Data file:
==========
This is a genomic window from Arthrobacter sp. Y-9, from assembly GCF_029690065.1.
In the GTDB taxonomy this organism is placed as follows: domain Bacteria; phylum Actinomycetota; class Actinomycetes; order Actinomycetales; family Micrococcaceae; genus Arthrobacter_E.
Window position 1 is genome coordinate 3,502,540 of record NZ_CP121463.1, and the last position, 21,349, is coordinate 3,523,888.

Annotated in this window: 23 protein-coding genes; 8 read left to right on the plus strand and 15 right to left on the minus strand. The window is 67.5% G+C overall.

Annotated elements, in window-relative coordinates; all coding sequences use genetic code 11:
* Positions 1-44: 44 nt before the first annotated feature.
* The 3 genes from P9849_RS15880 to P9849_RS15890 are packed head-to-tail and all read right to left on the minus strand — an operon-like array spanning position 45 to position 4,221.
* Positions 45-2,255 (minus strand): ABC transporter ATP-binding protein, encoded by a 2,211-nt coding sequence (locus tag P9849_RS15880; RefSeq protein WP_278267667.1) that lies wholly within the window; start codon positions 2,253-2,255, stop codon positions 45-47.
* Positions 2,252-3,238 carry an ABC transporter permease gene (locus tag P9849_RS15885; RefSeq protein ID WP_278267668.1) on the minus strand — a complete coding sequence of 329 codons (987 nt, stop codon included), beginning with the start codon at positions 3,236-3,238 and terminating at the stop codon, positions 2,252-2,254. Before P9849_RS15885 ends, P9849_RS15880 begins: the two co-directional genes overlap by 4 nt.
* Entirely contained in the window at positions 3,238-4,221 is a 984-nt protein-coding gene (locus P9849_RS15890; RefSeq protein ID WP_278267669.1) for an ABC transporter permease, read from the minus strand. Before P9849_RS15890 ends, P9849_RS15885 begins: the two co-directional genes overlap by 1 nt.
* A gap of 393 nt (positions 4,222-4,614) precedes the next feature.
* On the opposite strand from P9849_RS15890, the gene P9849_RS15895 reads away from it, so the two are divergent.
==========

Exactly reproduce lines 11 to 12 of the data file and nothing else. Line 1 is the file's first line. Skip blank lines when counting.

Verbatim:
* A gap of 393 nt (positions 4,222-4,614) precedes the next feature.
* On the opposite strand from P9849_RS15890, the gene P9849_RS15895 reads away from it, so the two are divergent.